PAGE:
Translated by Leonard Giles in 1910.
h with weakness is to be effected by tactical dispositions.
19. Thus one who is skillful at keeping the enemy on the move maintains deceitful appearances, according to which the enemy will act. He sacrifices something, that the enemy may snatch at it.
20. By holding out baits, he keeps him on the march; then with a body of picked men he lies in wait for him.
21. The clever combatant looks to the effect of combined energy, and does not require too much from individuals. Hence his ability to pick out the right men and utilize combined energy.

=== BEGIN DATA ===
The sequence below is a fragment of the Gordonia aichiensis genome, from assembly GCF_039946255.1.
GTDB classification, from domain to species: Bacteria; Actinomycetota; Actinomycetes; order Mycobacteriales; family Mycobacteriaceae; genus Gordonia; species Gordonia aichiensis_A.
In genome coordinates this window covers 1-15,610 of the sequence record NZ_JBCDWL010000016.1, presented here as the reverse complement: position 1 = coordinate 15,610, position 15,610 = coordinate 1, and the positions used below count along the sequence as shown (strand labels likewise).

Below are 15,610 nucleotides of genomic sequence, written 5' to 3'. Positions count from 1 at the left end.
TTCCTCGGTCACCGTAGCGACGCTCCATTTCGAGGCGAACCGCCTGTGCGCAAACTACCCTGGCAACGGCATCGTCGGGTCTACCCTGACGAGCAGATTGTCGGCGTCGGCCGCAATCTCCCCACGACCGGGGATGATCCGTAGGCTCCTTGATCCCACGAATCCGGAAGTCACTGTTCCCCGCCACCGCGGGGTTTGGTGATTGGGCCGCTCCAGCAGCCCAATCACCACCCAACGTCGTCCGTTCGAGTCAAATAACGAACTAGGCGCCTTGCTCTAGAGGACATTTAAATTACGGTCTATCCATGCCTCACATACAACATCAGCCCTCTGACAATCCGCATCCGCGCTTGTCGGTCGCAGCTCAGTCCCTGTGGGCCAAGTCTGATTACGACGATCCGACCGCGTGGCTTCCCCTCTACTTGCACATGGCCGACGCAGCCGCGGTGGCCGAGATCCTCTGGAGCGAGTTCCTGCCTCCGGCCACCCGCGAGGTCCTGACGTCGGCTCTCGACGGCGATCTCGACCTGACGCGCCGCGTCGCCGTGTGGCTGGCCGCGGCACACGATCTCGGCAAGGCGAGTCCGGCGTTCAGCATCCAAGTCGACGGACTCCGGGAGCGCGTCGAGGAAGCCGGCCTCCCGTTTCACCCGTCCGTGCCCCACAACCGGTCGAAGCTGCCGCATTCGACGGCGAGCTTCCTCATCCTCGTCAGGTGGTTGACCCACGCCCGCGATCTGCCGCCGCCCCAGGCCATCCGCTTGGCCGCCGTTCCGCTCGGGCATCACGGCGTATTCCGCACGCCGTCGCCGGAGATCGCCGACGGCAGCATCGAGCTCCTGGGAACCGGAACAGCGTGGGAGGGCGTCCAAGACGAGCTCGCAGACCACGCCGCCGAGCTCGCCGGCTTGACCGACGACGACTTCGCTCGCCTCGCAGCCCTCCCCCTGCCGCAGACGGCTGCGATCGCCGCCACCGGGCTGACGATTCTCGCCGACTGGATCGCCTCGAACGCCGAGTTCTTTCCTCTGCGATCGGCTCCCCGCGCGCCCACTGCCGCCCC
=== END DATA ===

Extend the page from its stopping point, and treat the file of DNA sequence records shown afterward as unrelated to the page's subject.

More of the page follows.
22. When he utilizes combined energy, his fighting men become as it were like unto rolling logs or stones. For it is the nature of a log or stone to remain motionless on level ground, and to move when on a slope; if four-cornered, to come to a standstill, but if round-shaped, to go rolling down.
23. Thus the energy developed by good fighting men is as the momentum of a round stone rolled down a mountain thousands of feet in height. So muc